South Shields
Dec 14 1874

To the Editor of the “Glasgow News”
67 Hope St

My attention has been directed to a paragraph in your issue of 10th inst referring to the loss of the barque “Henry Cooke” with all hands at the mouth of the Tyne.

You begin by throwing out some doubt as to the efficiency of the Life Saving Apparatus and follow it up by saying that it would be hard to satisfy the public that the lives could not have been saved.

Now by these statements a reflection is cast upon the crew who worked the Rocket Apparatus on that occasion viz the Members of the South Shields Life Brigade, and they are highly indignant , and justly so, as the writer of the paragraph could have no idea of the circumstances of the case.

From the vessel first striking until she was lying in splinters along the beech not a living soul was seen or a voice heard.  You confess that a line was thrown across her jib boom.  Perhaps you are not aware that the next operation must be performed by the crew, and if they fail, what more can be done from the shore?

It is not my intention to occupy your space by recounting all the services of our Brigade since its formation in 1866, but will merely state that we have landed from wrecks at least 120 people.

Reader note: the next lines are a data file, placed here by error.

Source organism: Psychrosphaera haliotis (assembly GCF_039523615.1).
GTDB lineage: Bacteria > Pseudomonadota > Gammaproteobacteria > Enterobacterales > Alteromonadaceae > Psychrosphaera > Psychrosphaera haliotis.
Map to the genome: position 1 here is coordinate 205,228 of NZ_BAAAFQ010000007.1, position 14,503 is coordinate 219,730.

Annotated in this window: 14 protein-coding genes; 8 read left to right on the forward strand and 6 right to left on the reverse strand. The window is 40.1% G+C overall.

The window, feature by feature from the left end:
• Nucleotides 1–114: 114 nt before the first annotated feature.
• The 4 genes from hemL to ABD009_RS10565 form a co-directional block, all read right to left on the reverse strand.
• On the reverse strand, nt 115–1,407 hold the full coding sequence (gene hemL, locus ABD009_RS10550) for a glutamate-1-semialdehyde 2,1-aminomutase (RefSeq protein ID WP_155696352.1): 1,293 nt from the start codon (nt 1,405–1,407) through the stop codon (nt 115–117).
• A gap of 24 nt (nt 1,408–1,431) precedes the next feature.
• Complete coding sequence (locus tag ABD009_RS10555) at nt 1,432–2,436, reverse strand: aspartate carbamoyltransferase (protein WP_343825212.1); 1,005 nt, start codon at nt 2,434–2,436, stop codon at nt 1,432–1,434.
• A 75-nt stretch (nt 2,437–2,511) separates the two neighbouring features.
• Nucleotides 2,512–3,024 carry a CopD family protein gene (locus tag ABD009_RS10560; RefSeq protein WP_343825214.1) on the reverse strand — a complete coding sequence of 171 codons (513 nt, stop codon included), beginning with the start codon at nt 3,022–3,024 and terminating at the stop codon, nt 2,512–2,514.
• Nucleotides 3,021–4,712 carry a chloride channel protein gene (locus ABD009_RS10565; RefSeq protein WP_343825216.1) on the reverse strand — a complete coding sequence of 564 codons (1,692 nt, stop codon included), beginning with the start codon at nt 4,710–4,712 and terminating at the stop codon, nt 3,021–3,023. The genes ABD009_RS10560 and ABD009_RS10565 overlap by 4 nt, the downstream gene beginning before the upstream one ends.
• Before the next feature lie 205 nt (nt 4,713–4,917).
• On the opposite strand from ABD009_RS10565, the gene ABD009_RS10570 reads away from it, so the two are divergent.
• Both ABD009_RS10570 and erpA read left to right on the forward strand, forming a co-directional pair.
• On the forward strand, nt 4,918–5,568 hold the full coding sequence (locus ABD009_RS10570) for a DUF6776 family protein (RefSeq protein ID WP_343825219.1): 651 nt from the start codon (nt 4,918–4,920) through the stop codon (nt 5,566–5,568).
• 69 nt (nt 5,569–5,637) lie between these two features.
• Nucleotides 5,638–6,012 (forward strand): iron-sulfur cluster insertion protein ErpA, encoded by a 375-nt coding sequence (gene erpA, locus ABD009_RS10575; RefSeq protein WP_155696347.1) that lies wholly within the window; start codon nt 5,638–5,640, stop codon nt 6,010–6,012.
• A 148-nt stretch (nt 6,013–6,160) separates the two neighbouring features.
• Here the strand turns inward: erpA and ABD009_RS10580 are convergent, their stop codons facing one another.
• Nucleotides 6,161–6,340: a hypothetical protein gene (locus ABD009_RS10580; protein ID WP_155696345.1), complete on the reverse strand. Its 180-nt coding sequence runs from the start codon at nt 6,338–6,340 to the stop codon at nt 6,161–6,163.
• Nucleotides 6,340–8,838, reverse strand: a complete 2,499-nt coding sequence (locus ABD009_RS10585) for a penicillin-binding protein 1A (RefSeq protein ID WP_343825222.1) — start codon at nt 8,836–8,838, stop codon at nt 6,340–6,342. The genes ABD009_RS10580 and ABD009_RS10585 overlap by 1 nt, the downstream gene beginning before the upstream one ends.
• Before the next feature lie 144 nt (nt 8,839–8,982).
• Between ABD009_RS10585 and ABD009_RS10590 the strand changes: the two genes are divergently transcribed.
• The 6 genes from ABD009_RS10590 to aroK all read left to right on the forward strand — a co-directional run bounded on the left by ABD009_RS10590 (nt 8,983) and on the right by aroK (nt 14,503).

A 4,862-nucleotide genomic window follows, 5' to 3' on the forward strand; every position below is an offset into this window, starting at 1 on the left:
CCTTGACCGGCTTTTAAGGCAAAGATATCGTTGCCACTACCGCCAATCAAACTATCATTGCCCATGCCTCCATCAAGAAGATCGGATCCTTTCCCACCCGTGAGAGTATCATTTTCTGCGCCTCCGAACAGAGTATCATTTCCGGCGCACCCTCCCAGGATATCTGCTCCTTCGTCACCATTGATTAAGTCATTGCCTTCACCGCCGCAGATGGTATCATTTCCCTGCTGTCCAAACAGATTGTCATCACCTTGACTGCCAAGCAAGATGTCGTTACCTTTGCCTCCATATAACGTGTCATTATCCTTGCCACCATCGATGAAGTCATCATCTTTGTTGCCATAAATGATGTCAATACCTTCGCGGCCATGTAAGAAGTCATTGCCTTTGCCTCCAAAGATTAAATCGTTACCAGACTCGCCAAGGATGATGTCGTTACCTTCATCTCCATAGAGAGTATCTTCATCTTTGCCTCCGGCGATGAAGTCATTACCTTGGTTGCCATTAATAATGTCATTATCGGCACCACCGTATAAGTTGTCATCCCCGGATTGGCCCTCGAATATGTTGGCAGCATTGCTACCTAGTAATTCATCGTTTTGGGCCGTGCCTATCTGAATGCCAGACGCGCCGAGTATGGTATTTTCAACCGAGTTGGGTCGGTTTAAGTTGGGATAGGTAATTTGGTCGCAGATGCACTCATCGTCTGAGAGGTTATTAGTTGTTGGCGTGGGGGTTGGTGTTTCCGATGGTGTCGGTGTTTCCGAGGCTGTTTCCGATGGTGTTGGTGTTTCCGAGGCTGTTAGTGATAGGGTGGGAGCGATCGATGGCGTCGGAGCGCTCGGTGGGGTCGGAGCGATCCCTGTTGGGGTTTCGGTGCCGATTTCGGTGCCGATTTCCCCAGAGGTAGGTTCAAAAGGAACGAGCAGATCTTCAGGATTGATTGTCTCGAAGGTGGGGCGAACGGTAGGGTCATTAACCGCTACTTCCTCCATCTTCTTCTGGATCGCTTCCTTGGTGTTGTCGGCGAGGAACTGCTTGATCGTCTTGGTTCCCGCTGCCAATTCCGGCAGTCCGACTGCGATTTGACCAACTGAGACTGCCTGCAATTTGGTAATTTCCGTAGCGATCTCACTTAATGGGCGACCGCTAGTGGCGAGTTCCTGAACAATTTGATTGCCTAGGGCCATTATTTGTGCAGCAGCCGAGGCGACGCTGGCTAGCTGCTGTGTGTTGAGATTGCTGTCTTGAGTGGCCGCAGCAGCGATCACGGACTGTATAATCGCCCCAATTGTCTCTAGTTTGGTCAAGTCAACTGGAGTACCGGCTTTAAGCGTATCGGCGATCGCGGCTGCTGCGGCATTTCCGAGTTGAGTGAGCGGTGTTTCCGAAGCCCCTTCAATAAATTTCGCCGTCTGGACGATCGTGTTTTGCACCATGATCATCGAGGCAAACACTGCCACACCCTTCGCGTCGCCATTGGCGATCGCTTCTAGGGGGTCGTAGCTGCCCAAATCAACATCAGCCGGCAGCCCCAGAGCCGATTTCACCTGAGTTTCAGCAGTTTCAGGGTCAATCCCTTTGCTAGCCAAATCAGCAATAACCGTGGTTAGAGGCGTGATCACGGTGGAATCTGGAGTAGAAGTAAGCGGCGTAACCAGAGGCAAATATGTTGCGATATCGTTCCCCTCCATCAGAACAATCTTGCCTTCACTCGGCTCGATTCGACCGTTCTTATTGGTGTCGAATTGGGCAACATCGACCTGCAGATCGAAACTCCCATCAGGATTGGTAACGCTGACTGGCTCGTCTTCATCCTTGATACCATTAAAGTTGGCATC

The latter part of your paragraph casts a further slur on our character, that the Rockets were badly aimed and that a Royal Commission should enquire into this, and the whole question, commencing at South Shields and ending at Frazerburg.

As far as the Shields Brigade is concerned I say-not boastfully, but in defence, that it would be difficult to find a body of men who are more expert in firing Rockets or handling the Rocket Apparatus, and if your Commission ever comes to Shields it would be to see how thing can be properly done.

I do not know whether if I have given an undue weight to the words of your paper but false impressions get abroad and are spread all over the country from which innocent persons suffer.  It is for the benefit of your readers and in justice to the Brigade that I trouble to reply to this. To show a different view of the matter is taken by one of our local papers.  I will conclude by quoting some remarks published this morning.